This is the accessibility statement for IP-Lookup.net. If you have any questions or comments, please contact us.
Most browsers support jumping to specific links by typing keys defined on the web site. On Windows, you can press Alt + access key; on Macintosh, you can press Control + access key.
All pages on this site define the following access keys:
- Access key 1 : Home page
- Access key 2 : Domain Lookup
- Access key 3 : Tools
- Access key 4 : Documents
- Access key 5 : IP-Suite
- Access key 6 : Contact Us
- Access key 9 : Help
- Access key 0 : Accessibility statement
All web pages validate as XHTML 1.0 Transitional and CSS2, and use structured semantic markup.
All pages have rel=help and home links to aid navigation in text-only browsers and screen readers.
Mozilla users can also take advantage of this feature by selecting the View menu, Show/Hide, Site Navigation Bar, Show Only As Needed (or Show Always). Opera 7 has similar functionality.
All pages, except the home page which includes a language dropdown list, include a search box (access key 9).
Many links have title attributes which describe the link in greater detail, unless the text of the link already fully describes the target.
Whenever possible, links are written to make sense out of context. Many browsers (such as JAWS, Home Page Reader, Lynx, and Opera) can extract the list of links on a page and allow the user to browse the list, separately from the page.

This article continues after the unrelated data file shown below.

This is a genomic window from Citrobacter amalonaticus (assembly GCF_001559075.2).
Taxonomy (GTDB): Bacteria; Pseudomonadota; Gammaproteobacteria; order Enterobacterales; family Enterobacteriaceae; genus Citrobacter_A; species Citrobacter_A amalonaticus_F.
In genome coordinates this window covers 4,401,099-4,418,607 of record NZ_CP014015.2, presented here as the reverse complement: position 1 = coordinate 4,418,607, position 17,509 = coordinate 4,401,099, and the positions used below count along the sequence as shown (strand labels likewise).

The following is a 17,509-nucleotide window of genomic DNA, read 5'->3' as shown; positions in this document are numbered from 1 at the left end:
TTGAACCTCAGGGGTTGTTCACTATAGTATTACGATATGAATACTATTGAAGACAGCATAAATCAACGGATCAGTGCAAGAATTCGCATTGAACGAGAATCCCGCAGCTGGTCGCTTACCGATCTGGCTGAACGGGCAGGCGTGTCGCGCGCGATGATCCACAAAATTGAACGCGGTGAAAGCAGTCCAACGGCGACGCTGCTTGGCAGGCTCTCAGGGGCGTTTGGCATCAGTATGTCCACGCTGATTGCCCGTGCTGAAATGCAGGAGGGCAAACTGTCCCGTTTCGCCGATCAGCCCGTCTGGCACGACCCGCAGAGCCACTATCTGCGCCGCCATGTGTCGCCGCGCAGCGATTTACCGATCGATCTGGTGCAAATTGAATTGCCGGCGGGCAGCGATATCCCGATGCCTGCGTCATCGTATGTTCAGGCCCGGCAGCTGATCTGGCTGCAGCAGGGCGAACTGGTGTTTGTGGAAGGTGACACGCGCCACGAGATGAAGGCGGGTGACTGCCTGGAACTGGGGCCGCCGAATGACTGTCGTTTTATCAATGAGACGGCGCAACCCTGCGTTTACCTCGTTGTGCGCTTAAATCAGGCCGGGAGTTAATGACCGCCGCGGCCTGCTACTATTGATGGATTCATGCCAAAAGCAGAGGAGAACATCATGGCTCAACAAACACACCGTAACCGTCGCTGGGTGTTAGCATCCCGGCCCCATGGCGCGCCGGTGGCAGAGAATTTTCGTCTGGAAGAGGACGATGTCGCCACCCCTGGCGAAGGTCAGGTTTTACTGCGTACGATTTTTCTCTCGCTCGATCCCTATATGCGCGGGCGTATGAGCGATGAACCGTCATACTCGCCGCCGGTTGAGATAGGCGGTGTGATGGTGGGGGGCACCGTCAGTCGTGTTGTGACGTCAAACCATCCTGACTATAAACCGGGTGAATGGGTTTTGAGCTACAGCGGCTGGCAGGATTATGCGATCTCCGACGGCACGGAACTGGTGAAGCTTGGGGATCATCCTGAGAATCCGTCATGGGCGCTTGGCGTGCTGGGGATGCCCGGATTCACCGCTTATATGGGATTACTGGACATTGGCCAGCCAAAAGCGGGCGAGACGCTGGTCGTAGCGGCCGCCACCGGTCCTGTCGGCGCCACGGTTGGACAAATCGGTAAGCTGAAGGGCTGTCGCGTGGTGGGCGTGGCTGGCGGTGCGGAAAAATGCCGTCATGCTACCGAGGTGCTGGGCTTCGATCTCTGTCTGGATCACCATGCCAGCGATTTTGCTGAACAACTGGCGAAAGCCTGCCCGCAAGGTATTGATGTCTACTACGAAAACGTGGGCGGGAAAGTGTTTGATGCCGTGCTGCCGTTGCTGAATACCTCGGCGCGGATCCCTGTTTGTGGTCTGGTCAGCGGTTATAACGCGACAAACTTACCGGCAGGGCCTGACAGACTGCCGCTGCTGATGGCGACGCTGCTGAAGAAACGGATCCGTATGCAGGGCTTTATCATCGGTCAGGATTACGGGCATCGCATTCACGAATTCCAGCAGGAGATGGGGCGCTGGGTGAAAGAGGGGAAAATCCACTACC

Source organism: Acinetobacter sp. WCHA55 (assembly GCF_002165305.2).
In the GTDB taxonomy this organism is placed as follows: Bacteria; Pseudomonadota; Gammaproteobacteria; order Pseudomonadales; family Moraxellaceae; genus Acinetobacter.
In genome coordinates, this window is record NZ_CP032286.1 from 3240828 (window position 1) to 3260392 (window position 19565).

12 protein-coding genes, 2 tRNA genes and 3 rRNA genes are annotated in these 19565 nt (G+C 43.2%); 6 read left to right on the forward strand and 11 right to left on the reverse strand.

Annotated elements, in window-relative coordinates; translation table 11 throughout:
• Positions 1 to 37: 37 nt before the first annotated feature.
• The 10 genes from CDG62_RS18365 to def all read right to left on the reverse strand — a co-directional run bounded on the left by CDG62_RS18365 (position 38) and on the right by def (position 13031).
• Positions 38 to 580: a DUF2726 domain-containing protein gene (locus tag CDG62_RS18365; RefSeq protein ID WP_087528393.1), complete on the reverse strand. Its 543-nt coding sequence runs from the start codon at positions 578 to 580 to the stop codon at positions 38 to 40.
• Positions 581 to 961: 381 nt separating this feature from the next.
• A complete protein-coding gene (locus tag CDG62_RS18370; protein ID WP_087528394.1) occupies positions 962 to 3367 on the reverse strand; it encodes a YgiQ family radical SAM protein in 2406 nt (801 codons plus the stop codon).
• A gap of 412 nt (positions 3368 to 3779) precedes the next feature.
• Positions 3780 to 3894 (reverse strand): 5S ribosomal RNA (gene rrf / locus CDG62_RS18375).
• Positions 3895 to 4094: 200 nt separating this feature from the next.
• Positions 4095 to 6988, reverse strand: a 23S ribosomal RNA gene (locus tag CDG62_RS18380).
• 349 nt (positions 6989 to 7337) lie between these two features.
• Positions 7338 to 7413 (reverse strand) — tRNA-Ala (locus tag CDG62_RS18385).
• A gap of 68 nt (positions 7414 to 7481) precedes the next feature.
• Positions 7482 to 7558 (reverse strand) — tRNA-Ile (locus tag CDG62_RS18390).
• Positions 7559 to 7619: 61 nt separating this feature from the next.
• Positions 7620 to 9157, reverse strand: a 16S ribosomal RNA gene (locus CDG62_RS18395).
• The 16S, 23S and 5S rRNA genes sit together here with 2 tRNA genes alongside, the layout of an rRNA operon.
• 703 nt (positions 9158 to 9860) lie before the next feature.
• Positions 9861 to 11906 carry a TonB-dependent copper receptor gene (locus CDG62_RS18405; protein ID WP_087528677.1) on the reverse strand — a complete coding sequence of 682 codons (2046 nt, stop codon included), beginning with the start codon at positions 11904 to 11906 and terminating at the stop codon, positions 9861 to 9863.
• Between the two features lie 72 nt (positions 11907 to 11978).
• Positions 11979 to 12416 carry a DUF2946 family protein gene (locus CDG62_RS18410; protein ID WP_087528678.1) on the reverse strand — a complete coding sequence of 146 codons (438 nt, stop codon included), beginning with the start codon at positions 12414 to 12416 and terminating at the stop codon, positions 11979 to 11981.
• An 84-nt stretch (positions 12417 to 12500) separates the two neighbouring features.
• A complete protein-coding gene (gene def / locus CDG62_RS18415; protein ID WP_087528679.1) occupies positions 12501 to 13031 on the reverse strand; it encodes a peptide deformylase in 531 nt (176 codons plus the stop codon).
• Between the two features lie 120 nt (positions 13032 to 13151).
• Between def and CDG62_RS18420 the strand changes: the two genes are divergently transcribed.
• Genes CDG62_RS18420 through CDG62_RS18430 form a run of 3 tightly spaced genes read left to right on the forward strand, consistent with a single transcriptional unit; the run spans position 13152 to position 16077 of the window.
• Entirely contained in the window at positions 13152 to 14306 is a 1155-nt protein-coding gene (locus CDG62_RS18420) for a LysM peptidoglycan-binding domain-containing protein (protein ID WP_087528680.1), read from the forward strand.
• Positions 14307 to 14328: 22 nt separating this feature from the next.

Link text is never duplicated; two links with the same link text always point to the same address.
There are no links that open new windows without warning.
All content images used in pages include descriptive ALT attributes. Purely decorative graphics include null ALT attributes.
This site uses Cascading Style Sheets (CSS) for visual layout.
This site uses only relative font sizes, compatible with the user-specified "text size" option in visual browsers. If you are using Internet Explorer, for example, you can make your default text size larger under the View menu by selecting Text Size, Larger (or Largest).
If your browser or browsing device does not support stylesheets at all, the content of each page is still readable.
Older browsers get the "no stylesheet" treatment by default, because their support for CSS is so poor. If you are still using one of these old browsers, find out how you can upgrade to a better Web browsing experience.
- W3C accessibility guidelines, which explain the reasons behind each guideline.
- W3C accessibility techniques, which explain how to implement each guideline.
- W3C accessibility checklist, a busy developer’s guide to accessibility.
- US Federal Government Section 508 accessibility guidelines.
- JAWS, a screen reader for Windows. A time-limited, downloadable demo is available.
- Home Page Reader, a screen reader for Windows. A downloadable demo is available.
- Lynx, a free text-only web browser for blind users with refreshable Braille displays.
- Links, a free text-only web browser for visual users with low bandwidth.
- Opera, a visual browser with many accessibility-related features, including text zooming, user stylesheets, image toggle. A free downloadable version is available. Compatible with Windows, Macintosh, Linux, and several other operating systems.